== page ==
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Sunday, July 14, 2024

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VA law prevents utility shutoffs in extreme circumstances; MI construction industry responds to a high number of worker suicides; 500,000 still without power or water in the Houston area; KY experts: Children, and babies at higher risk for heat illness.

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The House passes the SAVE Act, but fails to hold Attorney General Merrick Garland in inherent contempt of Congress, and a proposed federal budget could doom much-needed public services.

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Enticing remote workers to move is a new business strategy in rural America, Eastern Kentucky preservationists want to save the 20th century home of a trailblazing coal miner, and a rule change could help small meat and poultry growers and consumers.

MI dad imprisoned 17 years celebrates Father's Day with son

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Friday, June 14, 2024   

This weekend, Father's Day will be tough for children with a dad in jail or prison.

More than 200,000 kids in Michigan have had an incarcerated parent at some point in their lives. Statistics show an overwhelming percentage of those parents are fathers.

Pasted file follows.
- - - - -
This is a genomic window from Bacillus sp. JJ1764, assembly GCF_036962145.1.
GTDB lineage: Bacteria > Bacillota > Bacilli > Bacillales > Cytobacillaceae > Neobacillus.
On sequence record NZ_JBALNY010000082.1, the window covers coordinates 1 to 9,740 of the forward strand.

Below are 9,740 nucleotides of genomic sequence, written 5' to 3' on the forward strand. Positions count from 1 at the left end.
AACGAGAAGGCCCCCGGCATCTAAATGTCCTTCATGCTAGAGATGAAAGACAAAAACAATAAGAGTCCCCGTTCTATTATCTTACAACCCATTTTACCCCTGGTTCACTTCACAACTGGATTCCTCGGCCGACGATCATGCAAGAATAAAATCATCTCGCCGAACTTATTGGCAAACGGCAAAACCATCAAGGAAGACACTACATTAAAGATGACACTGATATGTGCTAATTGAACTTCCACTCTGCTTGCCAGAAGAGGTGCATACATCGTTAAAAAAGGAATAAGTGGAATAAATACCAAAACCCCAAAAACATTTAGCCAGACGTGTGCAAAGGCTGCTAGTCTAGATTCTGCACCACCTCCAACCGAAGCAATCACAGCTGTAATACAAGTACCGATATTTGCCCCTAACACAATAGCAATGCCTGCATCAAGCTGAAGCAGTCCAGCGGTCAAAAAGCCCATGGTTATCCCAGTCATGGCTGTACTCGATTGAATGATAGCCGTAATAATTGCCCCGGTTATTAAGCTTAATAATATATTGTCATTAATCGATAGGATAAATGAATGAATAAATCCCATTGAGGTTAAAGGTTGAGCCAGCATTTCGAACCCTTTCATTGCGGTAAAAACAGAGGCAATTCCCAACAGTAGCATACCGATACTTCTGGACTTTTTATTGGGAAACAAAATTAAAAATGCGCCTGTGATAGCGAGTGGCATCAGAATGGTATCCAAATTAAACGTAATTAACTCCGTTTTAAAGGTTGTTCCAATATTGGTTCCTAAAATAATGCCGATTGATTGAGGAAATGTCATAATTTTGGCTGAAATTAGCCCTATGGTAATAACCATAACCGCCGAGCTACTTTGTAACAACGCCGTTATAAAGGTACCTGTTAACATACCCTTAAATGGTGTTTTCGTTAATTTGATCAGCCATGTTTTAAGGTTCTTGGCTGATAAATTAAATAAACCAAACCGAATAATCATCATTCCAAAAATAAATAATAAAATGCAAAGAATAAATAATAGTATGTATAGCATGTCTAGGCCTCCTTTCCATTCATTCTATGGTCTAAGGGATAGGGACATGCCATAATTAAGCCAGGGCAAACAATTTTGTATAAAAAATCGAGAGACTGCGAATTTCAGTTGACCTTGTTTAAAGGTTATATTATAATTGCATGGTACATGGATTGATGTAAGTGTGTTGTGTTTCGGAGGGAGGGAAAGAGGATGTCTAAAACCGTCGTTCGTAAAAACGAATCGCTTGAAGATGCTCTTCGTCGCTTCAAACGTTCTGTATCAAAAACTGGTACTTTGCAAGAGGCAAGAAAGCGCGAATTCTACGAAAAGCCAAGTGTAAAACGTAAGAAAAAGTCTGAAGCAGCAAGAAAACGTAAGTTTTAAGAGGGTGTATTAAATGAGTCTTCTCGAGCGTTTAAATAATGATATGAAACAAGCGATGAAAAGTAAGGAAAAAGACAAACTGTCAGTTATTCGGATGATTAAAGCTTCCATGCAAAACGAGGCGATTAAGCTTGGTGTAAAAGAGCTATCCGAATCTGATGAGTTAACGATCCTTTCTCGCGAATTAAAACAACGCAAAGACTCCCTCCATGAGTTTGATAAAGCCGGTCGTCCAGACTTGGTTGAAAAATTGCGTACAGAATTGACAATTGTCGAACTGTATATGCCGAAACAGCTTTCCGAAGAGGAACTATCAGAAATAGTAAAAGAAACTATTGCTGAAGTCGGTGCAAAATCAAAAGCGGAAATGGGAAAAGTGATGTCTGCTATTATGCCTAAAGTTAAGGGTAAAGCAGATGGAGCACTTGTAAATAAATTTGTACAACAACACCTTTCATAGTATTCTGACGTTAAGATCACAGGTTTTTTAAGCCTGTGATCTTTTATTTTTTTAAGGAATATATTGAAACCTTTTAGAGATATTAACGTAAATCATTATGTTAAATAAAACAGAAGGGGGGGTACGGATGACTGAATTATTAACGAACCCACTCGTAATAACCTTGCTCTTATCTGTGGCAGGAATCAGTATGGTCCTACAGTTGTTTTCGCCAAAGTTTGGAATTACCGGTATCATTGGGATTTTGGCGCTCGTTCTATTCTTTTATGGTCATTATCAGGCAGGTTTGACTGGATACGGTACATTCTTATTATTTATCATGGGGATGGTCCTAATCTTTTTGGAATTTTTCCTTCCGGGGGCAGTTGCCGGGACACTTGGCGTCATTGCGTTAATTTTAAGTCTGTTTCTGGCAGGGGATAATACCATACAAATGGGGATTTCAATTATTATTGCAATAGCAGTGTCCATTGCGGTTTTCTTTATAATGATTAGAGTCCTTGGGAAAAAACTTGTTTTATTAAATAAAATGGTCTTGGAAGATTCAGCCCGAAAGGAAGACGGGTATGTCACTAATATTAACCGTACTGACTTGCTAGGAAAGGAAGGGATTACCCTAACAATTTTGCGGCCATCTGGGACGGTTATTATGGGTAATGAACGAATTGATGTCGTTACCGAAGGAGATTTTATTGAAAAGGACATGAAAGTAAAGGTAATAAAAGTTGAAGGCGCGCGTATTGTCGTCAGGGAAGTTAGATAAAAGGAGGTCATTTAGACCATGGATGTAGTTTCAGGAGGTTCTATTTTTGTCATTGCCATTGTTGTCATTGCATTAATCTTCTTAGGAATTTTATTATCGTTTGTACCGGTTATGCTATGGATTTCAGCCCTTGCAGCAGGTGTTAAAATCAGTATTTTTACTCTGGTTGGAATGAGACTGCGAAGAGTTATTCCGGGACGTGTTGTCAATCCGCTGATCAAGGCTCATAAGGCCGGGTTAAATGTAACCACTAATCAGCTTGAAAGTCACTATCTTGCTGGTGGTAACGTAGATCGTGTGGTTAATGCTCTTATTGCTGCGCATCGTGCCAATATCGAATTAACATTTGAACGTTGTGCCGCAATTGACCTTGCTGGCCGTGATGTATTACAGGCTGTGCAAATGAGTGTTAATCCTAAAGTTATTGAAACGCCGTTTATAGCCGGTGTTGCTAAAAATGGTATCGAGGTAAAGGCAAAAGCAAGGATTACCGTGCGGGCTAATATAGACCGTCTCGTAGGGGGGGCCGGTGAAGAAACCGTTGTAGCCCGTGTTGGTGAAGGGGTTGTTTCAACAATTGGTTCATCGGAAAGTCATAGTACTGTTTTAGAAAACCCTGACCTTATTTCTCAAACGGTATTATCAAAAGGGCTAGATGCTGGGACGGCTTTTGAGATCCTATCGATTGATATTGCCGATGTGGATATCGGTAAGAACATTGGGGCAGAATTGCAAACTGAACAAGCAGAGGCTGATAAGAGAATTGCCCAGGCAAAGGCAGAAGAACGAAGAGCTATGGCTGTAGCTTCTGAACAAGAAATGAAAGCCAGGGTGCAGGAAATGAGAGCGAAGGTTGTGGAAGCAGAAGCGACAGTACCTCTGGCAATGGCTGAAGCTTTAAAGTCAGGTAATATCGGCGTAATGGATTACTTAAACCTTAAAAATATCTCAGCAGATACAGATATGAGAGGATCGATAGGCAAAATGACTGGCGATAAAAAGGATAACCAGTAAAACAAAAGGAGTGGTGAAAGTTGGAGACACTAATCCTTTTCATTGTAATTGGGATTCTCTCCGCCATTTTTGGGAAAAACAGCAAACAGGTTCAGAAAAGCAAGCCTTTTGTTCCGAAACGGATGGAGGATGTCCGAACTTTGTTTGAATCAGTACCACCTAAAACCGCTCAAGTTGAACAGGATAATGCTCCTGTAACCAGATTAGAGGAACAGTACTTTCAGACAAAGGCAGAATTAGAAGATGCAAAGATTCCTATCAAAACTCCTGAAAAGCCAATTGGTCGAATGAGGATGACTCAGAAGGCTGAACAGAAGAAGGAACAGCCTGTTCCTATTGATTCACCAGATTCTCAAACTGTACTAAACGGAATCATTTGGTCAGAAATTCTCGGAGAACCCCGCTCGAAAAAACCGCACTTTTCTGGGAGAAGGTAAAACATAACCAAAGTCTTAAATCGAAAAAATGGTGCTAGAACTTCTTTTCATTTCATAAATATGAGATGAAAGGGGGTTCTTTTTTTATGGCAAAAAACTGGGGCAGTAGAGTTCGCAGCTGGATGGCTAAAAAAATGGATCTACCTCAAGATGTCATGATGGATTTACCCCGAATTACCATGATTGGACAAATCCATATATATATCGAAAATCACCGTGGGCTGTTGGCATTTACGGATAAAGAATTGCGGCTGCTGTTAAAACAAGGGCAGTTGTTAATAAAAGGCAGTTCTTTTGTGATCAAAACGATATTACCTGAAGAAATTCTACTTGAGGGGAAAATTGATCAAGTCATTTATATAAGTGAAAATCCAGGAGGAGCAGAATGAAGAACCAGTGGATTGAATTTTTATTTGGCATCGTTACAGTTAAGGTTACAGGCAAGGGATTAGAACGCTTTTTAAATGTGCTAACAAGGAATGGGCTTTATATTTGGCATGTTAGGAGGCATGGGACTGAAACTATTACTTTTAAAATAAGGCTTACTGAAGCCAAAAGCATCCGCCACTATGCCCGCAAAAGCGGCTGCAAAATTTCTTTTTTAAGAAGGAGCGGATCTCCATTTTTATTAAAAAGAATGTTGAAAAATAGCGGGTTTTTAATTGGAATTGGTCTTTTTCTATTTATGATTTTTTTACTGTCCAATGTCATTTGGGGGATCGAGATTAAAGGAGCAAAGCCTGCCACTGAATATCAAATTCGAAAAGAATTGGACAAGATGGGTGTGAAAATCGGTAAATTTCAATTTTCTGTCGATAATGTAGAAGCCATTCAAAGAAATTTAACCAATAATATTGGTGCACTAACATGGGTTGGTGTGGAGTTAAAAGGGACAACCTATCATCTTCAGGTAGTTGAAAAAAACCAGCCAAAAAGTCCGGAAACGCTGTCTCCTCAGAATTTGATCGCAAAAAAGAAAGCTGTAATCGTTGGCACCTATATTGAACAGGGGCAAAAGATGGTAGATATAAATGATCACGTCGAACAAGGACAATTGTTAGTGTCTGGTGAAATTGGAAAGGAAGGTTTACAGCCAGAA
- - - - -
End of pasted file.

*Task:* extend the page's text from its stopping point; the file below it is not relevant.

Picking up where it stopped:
Tore Price, 48, was released from a Michigan prison last February after serving 17 years for armed robbery, a crime he said was fueled by a struggle with drug addiction. At the time, his son was only 2. Behind bars, Price explained he connected with organizations, including the University of Michigan, to learn how to become an advocate for incarcerated parents.

"(I am) very passionate about helping folks that are still inside, about parents that are still inside," Price stressed. "Because today my son is 13 now, and because people advocated for me, we have a great relationship."

Price has expressed deep remorse for his crimes and added he is grateful to his family and supportive organizations for helping him maintain the father-son relationship while he was incarcerated.

During the pandemic, Michigan's parole board released 33% fewer people from prison and held 22% fewer hearings. There are also racial disparities. African American children are seven times more likely, and Latino children twice as likely, to have an incarcerated parent as their white peers. Yet Price maintained his sense of justice extends beyond the courtroom.

"The restorative justice piece, for me, is today being a better father, and you know, giving back to the ancillary victims -- my mother, you know, my son's mother, and of course, my son -- and just giving back to the community," Price outlined.

Price emphasized his work as an advocate for programs to help loved ones stay connected with family members in prison focuses on people who have children at home and have demonstrated successful rehabilitation.

"I'm a father today, because of the people who sacrificed and the organizations who gave me an opportunity to really meet my son and understand him, and him understand me," Price added.

Disclosure: The Michigan Collaborative to End Mass Incarceration contributes to our fund for reporting on Criminal Justice. If you would like to help support news in the public interest, click here.


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